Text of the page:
The coach had a coach partner who was, to her mind, experiencing systemic injustices in the workplace at the intersection between race and gender. The coach did not feel free to openly challenge these systems in the work they were doing within the coaching partnership a) because the coach had not contracted for this with the organisation and b) the client did not see themselves as oppressed by the system, they wanted help managing a life limiting health issue, not to explore the impact of race/racism.

In conversation with the coach the group surfaced that this Black, African woman (the coaching partner to the coach) had a sense of identity and power that went beyond the limiting identification of her as a victim of her racialised and gendered identities. The work done with the coach fulfilled her needs, but this contrasted with the feeling of dissatisfaction left with the coach because she had felt she had failed to address race as an issue.

Further exploration in the group surfaced the importance of the reciprocal empowerment that was present in the relationship. We did not give it that name at that point. This was theorised later when the facilitator made the link to critical sociological theory on power and oppression in their critical reflection on this session.

Reciprocal empowerment (Freire, 1975, 1972; Prilleltensky & Gonick, 1996) describes the power and freedom of the ‘oppressed’ to define themselves, based on their in-alienable power of self-determination in relation to the equal rights of others to do the same. Seeing the person we are coaching as a victim of oppression can reproduce the very dynamics of power we are seeking to challenge in the coaching relationship if we are imposing that interpretation upon them. The coach had not done that in her relationship with the coach partner but judged herself later in group supervision for not raising the issue of race.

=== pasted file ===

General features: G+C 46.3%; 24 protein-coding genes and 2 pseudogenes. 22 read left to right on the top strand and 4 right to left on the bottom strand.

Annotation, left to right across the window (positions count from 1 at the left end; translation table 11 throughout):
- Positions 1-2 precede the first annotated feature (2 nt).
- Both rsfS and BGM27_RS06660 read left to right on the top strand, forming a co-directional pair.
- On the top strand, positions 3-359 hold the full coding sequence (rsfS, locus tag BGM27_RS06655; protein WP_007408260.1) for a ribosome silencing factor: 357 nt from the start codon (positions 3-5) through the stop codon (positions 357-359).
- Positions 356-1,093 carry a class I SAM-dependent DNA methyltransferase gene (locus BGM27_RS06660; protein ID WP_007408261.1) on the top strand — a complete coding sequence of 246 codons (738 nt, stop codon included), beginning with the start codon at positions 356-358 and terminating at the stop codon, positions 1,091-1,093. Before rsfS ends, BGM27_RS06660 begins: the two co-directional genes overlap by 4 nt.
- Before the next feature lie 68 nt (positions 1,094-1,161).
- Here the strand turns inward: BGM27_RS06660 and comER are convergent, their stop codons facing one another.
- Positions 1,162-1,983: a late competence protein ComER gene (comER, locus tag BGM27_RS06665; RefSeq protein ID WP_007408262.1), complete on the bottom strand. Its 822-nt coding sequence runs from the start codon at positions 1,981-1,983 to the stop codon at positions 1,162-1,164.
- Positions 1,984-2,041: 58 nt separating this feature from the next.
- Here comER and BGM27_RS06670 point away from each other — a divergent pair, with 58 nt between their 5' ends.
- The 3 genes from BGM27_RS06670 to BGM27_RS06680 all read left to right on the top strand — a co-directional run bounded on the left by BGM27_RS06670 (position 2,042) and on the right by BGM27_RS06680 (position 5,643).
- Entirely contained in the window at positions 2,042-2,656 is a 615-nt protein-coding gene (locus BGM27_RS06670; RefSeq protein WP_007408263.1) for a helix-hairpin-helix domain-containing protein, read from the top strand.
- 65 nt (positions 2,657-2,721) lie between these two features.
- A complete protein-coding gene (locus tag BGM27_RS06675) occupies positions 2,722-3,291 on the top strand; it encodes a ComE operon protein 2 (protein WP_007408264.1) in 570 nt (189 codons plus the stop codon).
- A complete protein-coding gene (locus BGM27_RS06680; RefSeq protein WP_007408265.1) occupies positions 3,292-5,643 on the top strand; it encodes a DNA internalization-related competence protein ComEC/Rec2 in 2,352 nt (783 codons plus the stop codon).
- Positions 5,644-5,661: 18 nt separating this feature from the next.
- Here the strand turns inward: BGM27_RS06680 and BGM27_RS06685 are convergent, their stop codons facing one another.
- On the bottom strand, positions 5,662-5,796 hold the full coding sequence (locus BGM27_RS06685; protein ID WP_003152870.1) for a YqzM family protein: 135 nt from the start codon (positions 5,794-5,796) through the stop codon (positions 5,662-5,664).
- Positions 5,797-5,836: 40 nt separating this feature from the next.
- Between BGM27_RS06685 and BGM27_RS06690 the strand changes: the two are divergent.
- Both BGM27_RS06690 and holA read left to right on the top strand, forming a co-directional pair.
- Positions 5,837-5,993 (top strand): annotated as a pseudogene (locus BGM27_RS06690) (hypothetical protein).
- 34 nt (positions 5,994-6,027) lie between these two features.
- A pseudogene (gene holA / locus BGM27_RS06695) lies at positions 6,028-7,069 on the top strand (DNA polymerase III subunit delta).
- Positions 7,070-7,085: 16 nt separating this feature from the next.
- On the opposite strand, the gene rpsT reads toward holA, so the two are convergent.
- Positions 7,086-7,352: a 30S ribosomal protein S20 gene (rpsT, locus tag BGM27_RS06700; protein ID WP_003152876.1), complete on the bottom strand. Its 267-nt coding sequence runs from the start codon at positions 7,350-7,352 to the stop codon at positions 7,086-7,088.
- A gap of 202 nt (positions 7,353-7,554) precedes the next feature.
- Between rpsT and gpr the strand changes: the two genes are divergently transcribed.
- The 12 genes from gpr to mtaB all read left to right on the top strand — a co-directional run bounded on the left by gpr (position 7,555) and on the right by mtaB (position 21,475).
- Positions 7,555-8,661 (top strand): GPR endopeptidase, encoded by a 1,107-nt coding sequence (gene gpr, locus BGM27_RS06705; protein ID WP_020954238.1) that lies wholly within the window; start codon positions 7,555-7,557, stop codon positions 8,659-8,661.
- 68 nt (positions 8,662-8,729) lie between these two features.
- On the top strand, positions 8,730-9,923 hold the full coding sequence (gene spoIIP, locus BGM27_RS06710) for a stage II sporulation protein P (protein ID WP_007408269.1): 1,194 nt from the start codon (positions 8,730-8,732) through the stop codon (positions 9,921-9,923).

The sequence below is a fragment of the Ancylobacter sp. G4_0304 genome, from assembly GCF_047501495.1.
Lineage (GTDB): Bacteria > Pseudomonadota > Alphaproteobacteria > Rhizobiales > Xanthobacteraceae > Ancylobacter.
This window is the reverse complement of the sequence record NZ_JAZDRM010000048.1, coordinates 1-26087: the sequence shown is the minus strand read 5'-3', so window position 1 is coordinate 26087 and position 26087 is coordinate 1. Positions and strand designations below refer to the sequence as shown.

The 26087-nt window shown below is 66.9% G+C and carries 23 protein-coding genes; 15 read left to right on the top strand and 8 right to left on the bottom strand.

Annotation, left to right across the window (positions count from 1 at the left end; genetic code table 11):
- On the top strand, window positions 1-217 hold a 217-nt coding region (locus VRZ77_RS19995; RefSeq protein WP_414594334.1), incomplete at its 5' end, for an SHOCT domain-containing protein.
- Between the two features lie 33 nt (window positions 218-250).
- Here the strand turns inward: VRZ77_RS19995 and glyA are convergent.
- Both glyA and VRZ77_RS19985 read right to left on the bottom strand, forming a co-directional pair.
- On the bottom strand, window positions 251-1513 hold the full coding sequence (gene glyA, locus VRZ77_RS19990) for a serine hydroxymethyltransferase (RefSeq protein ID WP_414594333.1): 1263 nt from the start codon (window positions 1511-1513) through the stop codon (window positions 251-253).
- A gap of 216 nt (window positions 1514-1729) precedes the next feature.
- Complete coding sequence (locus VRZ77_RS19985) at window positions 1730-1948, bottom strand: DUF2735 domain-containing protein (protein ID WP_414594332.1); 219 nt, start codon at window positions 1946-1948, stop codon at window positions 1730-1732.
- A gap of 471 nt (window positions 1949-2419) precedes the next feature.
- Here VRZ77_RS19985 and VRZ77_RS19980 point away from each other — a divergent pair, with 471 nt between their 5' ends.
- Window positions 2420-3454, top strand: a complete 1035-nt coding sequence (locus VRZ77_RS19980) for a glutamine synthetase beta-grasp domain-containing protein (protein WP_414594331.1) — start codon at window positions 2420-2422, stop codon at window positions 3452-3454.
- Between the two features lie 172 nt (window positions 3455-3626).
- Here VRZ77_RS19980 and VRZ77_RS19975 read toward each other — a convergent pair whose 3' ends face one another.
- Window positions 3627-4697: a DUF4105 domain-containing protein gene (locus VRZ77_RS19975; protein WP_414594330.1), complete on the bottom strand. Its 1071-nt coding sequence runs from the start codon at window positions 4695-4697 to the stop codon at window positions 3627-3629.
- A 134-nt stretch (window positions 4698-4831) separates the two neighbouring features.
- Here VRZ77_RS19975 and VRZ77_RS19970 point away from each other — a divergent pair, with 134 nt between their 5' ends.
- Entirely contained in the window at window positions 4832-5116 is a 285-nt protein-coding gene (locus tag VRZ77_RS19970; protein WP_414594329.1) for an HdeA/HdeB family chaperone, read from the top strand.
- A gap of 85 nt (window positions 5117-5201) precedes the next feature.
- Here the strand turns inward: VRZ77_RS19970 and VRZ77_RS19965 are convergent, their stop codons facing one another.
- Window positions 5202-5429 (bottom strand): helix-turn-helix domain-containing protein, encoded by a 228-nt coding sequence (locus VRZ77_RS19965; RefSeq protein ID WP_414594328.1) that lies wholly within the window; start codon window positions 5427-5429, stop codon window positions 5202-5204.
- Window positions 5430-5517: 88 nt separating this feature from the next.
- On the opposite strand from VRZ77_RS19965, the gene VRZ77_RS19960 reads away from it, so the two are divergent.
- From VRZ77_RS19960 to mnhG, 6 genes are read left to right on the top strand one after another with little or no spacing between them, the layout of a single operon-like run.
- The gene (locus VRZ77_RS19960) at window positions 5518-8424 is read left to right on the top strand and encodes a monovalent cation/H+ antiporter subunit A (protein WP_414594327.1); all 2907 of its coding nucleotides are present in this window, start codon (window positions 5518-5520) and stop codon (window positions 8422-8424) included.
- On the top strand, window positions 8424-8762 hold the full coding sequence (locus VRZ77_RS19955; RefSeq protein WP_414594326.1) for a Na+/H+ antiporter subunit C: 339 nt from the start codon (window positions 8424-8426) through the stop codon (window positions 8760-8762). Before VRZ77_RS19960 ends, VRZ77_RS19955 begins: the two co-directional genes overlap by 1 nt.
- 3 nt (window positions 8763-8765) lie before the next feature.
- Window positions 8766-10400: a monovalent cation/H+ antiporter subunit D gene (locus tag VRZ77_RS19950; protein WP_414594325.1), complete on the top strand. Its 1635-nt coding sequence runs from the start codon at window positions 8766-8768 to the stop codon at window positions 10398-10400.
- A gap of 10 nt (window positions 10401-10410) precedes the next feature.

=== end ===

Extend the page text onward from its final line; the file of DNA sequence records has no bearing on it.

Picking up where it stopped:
A critical dialogue around how Whiteness (as a performance of power) can show up in coaching for social change was prompted. In this mode anti-racist or anti-oppression work becomes defined by performative moves, rather than by a deep connection and honouring of the perspective and wholeness of the person being coached.  The work itself had been informed by this coach’s intuitive honouring of her coach partner while her performative expectations led her to distrust or negatively judge the quality of her work. The facilitator also realised that the language around social change and social justice attached to the supervisory process may have compounded this invitation to ‘perform’ an interpretation of this relationship as a problem or issue for supervision.

This is not the first time I have shared case study one. It has been a staple activity within the course I created informed by my PhD. In the context of the course, entitled Coaching for Social Justice: decoloniality as a Systemic Lens, some coaches have challenged my choice to ‘name the system’. They have asked, is this not pursuing an agenda? Is it not risky, what if the person being coached had not resonated with your perspective? Were you not imposing your perspective on them? Another question might be is there not a contradiction between the two case studies? in the first applying race as an oppressive context was not appropriate, in the second applying patriarchy as an oppressive context was appropriate.

I will share some emerging analyses of these questions in my next blog.


Altamirano, A. F., (2018) Handbook of Communication for Development and Social Change, Springer Singapore.

Freire P (1994) Letters to those who intend to teach. 21st century, Buenos Aires.

Freire, P. (1972) Pedagogy of the oppressed. New York: Herder and Herder.

Freire, P. (1975) Cultural action for freedom. Harvard Educational Review Monograph

Mindell A (2002) The deep democracy of open forums. Hamptons Roads, Charlottesville.

Mindell A (2008) Bringing deep democracy to life: an awareness paradigm for deepening political dialogue, personal relationships, and community interactions. Psychotherapy Polit Int 6:212–225.

Prilleltensky, I. and Gonick, L. (1996) Polities Change, Oppression Remains: On the Psychology and Politics of Oppression, Political Psychology, Vol. 17, No. 1 , pp. 127-148, International Society of Political Psychology.

The true focus of revolutionary change is never merely the oppressive situations we seek to escape, but the piece of the oppressor which is planted deep within each of us.